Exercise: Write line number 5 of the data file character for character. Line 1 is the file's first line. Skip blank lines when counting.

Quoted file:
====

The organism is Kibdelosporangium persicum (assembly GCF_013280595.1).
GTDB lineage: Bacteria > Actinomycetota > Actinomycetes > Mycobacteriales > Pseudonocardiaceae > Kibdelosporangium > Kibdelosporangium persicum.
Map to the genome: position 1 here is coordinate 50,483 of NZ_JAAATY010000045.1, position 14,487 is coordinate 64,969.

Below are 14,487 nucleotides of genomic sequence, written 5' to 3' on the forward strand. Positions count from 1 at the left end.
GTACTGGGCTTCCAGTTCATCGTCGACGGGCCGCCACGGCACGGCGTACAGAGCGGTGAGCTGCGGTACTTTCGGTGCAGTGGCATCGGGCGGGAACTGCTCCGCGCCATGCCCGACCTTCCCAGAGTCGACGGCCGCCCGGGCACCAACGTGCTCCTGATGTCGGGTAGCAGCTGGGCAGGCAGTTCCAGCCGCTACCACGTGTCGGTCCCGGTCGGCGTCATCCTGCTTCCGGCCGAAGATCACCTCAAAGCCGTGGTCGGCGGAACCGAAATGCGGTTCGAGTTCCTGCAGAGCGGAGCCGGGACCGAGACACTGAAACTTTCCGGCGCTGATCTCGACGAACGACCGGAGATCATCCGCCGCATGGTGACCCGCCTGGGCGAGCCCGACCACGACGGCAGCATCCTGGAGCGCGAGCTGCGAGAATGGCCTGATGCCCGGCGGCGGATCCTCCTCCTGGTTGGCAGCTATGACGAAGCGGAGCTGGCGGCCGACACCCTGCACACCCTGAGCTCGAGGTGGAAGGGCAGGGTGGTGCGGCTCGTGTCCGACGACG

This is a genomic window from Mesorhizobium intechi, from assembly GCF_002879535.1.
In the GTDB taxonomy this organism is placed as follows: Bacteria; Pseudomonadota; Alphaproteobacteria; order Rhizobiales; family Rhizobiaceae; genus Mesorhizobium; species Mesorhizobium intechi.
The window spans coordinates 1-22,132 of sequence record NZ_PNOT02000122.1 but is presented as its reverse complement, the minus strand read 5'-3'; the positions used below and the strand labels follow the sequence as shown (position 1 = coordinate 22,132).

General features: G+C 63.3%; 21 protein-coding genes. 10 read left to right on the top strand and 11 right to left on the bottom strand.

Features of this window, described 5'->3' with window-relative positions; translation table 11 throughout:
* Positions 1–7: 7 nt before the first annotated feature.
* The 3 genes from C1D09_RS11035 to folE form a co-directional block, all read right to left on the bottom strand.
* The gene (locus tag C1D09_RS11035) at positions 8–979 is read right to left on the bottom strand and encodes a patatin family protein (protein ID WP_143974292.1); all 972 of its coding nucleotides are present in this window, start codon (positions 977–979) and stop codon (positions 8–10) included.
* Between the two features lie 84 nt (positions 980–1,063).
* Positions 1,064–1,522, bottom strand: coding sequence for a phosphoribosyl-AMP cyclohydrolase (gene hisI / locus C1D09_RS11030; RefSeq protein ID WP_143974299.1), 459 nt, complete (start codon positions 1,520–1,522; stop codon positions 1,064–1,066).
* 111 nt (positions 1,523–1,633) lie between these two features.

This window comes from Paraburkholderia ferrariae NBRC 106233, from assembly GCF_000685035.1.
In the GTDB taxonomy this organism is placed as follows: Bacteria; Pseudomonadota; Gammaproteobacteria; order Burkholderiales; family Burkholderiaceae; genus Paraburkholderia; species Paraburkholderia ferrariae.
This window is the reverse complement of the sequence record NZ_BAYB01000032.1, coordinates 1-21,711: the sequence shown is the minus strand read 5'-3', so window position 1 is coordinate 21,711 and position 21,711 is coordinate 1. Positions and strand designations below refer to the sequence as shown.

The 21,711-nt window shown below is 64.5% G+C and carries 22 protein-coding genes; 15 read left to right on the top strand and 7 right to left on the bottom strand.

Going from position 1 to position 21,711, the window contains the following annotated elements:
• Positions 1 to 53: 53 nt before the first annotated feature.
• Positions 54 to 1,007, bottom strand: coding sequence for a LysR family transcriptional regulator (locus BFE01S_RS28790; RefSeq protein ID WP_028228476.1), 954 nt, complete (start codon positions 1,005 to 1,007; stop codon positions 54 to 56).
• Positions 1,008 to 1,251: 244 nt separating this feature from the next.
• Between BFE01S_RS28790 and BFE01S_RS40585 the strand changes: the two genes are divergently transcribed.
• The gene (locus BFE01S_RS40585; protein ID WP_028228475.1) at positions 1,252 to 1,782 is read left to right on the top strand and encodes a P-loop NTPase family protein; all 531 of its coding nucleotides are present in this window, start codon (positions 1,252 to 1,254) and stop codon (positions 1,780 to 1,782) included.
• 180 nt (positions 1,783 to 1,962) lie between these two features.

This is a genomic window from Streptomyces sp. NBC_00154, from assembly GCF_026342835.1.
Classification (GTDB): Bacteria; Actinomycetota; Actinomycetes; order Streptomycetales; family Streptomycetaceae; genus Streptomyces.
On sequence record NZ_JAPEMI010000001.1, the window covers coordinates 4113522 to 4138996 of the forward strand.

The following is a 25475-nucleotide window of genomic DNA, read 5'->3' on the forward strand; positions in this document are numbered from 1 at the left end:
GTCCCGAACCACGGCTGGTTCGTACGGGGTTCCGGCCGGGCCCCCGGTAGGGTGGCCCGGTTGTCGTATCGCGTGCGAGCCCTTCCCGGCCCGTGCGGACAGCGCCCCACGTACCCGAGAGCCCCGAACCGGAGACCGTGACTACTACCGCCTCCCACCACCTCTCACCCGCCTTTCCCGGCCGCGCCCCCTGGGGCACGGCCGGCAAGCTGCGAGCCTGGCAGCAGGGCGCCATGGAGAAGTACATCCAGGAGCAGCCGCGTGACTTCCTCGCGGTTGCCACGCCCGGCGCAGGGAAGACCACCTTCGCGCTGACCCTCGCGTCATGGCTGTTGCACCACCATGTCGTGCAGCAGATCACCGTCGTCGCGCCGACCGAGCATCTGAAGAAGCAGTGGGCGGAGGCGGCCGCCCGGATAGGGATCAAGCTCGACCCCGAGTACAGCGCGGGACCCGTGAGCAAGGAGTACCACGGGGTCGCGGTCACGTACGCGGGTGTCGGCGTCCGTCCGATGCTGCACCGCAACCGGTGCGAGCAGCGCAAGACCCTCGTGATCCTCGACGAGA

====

GTACTGGGCTTCCAGTTCATCGTCGACGGGCCGCCACGGCACGGCGTACAGAGCGGTGAGCTGCGGTACTTTCGGTGCAGTGGCATCGGGCGGGAACTGCTCCGCGCCATGCCCGACCTTCCCAGAGTCGACGGCCGCCCGGGCACCAACGTGCTCCTGATGTCGGGTAGCAGCTGGGCAGGCAGTTCCAGCCGCTACCACGTGTCGGTCCCGGTCGGCGTCATCCTGCTTCCGGCCGAAGATCACCTCAAAGCCGTGGTCGGCGGAACCGAAATGCGGTTCGAGTTCCTGCAGAGCGGAGCCGGGACCGAGACACTGAAACTTTCCGGCGCTGATCTCGACGAACGACCGGAGATCATCCGCCGCATGGTGACCCGCCTGGGCGAGCCCGACCACGACGGCAGCATCCTGGAGCGCGAGCTGCGAGAATGGCCTGATGCCCGGCGGCGGATCCTCCTCCTGGTTGGCAGCTATGACGAAGCGGAGCTGGCGGCCGACACCCTGCACACCCTGAGCTCGAGGTGGAAGGGCAGGGTGGTGCGGCTCGTGTCCGACGACG